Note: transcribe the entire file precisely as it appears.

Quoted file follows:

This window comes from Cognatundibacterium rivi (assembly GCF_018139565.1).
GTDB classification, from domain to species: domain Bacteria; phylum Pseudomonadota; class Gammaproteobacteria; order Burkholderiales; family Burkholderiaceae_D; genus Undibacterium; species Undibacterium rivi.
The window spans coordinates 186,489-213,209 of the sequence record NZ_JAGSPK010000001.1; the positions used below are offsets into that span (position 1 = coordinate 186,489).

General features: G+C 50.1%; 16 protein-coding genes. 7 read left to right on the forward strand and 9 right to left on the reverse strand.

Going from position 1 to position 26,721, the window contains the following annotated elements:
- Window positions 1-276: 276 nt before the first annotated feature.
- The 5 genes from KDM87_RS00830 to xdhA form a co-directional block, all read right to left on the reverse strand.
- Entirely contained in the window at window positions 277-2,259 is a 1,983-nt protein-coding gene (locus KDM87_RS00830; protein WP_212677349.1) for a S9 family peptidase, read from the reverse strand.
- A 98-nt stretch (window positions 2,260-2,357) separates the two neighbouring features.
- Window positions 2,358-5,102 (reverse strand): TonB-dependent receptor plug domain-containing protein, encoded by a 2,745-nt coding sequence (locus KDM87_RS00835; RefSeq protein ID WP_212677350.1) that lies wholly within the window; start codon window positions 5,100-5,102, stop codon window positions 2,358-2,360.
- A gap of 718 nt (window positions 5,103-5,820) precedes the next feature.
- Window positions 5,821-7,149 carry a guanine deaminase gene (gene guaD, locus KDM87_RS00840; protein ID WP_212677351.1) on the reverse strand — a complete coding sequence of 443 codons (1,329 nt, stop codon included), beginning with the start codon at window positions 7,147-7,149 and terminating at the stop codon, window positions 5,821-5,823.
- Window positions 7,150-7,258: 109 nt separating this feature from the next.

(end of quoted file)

This window comes from Cognatundibacterium rivi (assembly GCF_018139565.1).
GTDB classification, from domain to species: domain Bacteria; phylum Pseudomonadota; class Gammaproteobacteria; order Burkholderiales; family Burkholderiaceae_D; genus Undibacterium; species Undibacterium rivi.
The window spans coordinates 186,489-213,209 of the sequence record NZ_JAGSPK010000001.1; the positions used below are offsets into that span (position 1 = coordinate 186,489).

General features: G+C 50.1%; 16 protein-coding genes. 7 read left to right on the forward strand and 9 right to left on the reverse strand.

Going from position 1 to position 26,721, the window contains the following annotated elements:
- Window positions 1-276: 276 nt before the first annotated feature.
- The 5 genes from KDM87_RS00830 to xdhA form a co-directional block, all read right to left on the reverse strand.
- Entirely contained in the window at window positions 277-2,259 is a 1,983-nt protein-coding gene (locus KDM87_RS00830; protein WP_212677349.1) for a S9 family peptidase, read from the reverse strand.
- A 98-nt stretch (window positions 2,260-2,357) separates the two neighbouring features.
- Window positions 2,358-5,102 (reverse strand): TonB-dependent receptor plug domain-containing protein, encoded by a 2,745-nt coding sequence (locus KDM87_RS00835; RefSeq protein ID WP_212677350.1) that lies wholly within the window; start codon window positions 5,100-5,102, stop codon window positions 2,358-2,360.
- A gap of 718 nt (window positions 5,103-5,820) precedes the next feature.
- Window positions 5,821-7,149 carry a guanine deaminase gene (gene guaD, locus KDM87_RS00840; protein ID WP_212677351.1) on the reverse strand — a complete coding sequence of 443 codons (1,329 nt, stop codon included), beginning with the start codon at window positions 7,147-7,149 and terminating at the stop codon, window positions 5,821-5,823.
- Window positions 7,150-7,258: 109 nt separating this feature from the next.